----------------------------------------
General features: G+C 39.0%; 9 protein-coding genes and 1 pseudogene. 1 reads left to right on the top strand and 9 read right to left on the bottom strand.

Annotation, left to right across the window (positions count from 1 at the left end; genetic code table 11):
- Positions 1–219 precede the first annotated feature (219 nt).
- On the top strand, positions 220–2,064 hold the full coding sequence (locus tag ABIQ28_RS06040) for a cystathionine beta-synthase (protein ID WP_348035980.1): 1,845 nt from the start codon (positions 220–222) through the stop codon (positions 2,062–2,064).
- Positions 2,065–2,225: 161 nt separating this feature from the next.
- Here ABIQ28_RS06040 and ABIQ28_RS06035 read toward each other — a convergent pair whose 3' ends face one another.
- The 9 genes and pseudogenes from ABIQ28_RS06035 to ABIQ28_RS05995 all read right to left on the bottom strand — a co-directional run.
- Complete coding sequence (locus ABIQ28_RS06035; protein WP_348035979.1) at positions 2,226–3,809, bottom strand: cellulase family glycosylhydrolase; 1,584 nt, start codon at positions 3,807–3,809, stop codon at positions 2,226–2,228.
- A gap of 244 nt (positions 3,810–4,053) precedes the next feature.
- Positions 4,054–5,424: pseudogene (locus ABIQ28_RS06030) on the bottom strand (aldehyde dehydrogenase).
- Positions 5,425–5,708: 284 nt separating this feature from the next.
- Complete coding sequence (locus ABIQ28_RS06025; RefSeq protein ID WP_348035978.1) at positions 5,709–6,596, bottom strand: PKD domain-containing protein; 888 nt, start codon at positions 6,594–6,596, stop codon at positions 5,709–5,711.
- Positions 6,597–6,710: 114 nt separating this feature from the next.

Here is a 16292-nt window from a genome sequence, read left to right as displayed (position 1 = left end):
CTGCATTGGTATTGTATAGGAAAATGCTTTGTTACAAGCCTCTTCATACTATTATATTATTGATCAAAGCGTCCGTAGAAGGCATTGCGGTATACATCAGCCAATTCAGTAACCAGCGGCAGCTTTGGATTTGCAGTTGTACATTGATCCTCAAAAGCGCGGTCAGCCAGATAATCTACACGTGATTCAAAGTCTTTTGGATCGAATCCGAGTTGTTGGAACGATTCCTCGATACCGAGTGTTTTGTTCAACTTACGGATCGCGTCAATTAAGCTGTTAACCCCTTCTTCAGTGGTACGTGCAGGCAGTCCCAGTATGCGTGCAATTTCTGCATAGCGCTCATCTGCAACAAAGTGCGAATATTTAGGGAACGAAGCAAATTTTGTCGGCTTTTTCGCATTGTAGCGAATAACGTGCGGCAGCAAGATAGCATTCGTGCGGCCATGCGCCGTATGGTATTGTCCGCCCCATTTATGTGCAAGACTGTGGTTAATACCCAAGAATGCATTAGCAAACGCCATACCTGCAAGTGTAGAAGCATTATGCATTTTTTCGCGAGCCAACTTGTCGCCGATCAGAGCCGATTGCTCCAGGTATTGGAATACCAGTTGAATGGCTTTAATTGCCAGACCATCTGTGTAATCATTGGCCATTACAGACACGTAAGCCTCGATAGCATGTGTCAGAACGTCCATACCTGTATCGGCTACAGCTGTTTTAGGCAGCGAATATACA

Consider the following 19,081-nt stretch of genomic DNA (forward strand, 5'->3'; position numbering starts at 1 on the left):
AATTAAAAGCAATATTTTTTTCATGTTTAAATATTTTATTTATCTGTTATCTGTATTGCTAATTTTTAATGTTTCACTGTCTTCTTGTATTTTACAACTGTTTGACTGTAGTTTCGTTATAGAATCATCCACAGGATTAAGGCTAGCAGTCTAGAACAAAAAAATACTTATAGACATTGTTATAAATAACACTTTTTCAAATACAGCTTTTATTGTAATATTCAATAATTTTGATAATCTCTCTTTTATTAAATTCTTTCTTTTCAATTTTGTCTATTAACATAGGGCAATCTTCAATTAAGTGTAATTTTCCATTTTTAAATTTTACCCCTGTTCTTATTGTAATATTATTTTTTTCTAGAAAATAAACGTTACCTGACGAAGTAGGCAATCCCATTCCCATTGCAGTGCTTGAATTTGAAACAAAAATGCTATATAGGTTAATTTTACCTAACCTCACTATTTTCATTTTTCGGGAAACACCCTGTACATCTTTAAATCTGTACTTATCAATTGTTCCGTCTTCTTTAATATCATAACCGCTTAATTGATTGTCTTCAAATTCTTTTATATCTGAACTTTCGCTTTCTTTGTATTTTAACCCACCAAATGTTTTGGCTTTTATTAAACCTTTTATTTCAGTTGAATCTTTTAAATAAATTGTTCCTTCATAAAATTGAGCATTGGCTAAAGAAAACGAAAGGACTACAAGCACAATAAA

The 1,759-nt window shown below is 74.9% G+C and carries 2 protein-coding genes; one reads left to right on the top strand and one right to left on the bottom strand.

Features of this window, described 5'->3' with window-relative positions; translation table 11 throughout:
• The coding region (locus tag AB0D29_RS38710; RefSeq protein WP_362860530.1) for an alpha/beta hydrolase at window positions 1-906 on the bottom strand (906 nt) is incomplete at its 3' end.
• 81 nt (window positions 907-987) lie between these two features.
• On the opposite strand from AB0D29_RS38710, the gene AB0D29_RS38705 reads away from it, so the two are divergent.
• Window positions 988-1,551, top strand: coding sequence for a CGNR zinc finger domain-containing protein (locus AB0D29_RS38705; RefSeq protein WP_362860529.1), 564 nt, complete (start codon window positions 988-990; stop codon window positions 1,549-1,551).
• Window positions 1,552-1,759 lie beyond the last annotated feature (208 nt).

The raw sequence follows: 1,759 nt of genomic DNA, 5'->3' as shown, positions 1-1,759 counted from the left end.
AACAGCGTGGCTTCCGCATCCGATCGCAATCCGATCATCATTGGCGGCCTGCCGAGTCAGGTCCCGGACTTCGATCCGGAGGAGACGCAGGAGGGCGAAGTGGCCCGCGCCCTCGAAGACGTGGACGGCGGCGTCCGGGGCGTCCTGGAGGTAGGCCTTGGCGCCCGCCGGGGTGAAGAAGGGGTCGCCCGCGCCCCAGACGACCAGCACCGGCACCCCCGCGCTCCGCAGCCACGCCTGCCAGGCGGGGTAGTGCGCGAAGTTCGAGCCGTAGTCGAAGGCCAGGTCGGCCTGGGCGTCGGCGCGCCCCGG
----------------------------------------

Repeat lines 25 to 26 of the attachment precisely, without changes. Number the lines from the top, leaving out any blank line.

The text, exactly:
The raw sequence follows: 1,759 nt of genomic DNA, 5'->3' as shown, positions 1-1,759 counted from the left end.
AACAGCGTGGCTTCCGCATCCGATCGCAATCCGATCATCATTGGCGGCCTGCCGAGTCAGGTCCCGGACTTCGATCCGGAGGAGACGCAGGAGGGCGAAGTGGCCCGCGCCCTCGAAGACGTGGACGGCGGCGTCCGGGGCGTCCTGGAGGTAGGCCTTGGCGCCCGCCGGGGTGAAGAAGGGGTCGCCCGCGCCCCAGACGACCAGCACCGGCACCCCCGCGCTCCGCAGCCACGCCTGCCAGGCGGGGTAGTGCGCGAAGTTCGAGCCGTAGTCGAAGGCCAGGTCGGCCTGGGCGTCGGCGCGCCCCGG